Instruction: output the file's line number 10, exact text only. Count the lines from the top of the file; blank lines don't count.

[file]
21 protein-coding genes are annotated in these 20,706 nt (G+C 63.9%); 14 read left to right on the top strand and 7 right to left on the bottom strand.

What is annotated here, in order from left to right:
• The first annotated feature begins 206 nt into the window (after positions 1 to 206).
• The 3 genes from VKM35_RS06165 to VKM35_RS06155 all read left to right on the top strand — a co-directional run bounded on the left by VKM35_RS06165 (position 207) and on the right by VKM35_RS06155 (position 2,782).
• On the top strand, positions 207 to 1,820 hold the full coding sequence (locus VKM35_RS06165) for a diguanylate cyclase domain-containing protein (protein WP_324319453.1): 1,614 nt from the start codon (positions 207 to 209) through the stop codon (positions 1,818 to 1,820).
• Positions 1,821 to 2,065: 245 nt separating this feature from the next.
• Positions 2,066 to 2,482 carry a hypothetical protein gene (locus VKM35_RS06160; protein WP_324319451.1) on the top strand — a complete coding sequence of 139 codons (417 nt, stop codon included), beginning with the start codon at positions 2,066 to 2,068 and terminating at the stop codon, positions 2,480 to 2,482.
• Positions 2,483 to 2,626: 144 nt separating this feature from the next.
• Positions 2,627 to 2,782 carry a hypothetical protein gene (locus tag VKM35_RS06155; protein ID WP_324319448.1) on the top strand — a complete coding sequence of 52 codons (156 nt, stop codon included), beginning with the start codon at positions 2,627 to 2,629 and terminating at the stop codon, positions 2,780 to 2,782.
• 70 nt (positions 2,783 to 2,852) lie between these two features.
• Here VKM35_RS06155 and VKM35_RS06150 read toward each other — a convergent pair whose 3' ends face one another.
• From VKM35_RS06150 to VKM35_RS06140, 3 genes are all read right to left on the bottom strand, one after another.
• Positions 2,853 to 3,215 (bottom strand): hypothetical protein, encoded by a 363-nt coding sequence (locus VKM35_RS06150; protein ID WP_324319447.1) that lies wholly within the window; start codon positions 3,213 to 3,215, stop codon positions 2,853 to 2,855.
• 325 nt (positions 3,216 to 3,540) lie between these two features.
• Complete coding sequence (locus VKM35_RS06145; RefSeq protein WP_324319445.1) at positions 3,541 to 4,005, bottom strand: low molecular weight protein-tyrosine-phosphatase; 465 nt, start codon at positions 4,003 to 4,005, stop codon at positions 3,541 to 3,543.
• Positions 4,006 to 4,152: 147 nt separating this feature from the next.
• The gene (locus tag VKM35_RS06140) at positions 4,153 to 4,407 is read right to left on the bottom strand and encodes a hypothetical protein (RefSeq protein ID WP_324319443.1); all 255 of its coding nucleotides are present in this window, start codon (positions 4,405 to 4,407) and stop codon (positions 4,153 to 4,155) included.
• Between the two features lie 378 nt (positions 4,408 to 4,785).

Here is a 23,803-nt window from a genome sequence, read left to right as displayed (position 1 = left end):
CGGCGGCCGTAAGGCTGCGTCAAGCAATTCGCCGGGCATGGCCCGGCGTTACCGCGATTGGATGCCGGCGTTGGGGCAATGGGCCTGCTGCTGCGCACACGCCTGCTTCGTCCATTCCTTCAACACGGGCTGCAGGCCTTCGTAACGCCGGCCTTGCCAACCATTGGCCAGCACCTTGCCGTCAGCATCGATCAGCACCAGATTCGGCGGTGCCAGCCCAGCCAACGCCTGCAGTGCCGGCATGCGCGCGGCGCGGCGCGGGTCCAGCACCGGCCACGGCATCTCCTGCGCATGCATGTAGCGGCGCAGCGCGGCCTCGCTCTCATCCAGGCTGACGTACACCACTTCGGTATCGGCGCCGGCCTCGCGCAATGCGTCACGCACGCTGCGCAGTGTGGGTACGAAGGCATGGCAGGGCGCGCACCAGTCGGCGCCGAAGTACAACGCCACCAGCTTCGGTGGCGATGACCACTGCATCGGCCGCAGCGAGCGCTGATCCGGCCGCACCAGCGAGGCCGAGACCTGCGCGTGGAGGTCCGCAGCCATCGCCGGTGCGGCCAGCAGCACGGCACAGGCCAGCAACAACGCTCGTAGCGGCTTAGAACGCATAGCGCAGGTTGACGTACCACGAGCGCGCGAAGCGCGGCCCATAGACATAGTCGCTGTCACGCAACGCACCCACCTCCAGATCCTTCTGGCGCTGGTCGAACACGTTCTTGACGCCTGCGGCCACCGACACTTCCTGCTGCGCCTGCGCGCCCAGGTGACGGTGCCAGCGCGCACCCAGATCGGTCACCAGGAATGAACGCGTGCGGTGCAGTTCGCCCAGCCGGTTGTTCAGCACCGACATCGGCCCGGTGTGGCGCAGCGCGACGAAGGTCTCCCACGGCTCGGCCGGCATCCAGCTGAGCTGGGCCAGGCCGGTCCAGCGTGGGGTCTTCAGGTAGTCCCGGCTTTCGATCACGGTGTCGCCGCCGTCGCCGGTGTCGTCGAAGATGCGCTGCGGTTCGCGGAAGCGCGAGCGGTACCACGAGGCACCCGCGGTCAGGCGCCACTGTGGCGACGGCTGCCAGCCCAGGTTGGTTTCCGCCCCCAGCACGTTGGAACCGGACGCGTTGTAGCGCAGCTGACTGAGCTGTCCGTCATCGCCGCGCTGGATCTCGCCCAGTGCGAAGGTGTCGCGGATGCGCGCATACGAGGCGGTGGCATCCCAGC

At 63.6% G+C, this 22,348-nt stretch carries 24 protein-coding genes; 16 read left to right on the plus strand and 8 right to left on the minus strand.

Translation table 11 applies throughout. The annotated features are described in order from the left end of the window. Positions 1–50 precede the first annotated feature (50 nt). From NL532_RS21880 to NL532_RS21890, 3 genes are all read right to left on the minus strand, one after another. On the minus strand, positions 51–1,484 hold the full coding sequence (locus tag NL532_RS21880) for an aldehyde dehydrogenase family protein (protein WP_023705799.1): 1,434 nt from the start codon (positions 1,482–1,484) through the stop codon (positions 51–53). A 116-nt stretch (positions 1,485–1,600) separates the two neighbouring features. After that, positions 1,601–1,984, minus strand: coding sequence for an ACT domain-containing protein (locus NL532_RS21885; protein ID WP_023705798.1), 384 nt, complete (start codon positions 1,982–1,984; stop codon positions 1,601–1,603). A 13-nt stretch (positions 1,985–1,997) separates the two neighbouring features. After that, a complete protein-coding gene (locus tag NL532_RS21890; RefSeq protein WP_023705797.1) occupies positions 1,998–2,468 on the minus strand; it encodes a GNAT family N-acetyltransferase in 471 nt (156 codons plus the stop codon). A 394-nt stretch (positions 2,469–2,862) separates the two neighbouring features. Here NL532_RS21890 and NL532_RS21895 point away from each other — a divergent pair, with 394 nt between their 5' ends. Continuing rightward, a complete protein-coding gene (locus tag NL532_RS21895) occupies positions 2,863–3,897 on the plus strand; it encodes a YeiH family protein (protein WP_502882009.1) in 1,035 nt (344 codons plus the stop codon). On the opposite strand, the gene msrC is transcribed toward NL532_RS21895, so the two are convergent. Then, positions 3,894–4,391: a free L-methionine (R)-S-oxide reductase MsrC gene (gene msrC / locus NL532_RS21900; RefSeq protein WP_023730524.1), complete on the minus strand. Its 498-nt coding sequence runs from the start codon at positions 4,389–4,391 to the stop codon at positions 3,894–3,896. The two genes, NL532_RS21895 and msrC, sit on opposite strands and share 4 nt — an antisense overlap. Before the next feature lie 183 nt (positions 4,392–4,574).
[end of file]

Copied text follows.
• 70 nt (positions 2,783 to 2,852) lie between these two features.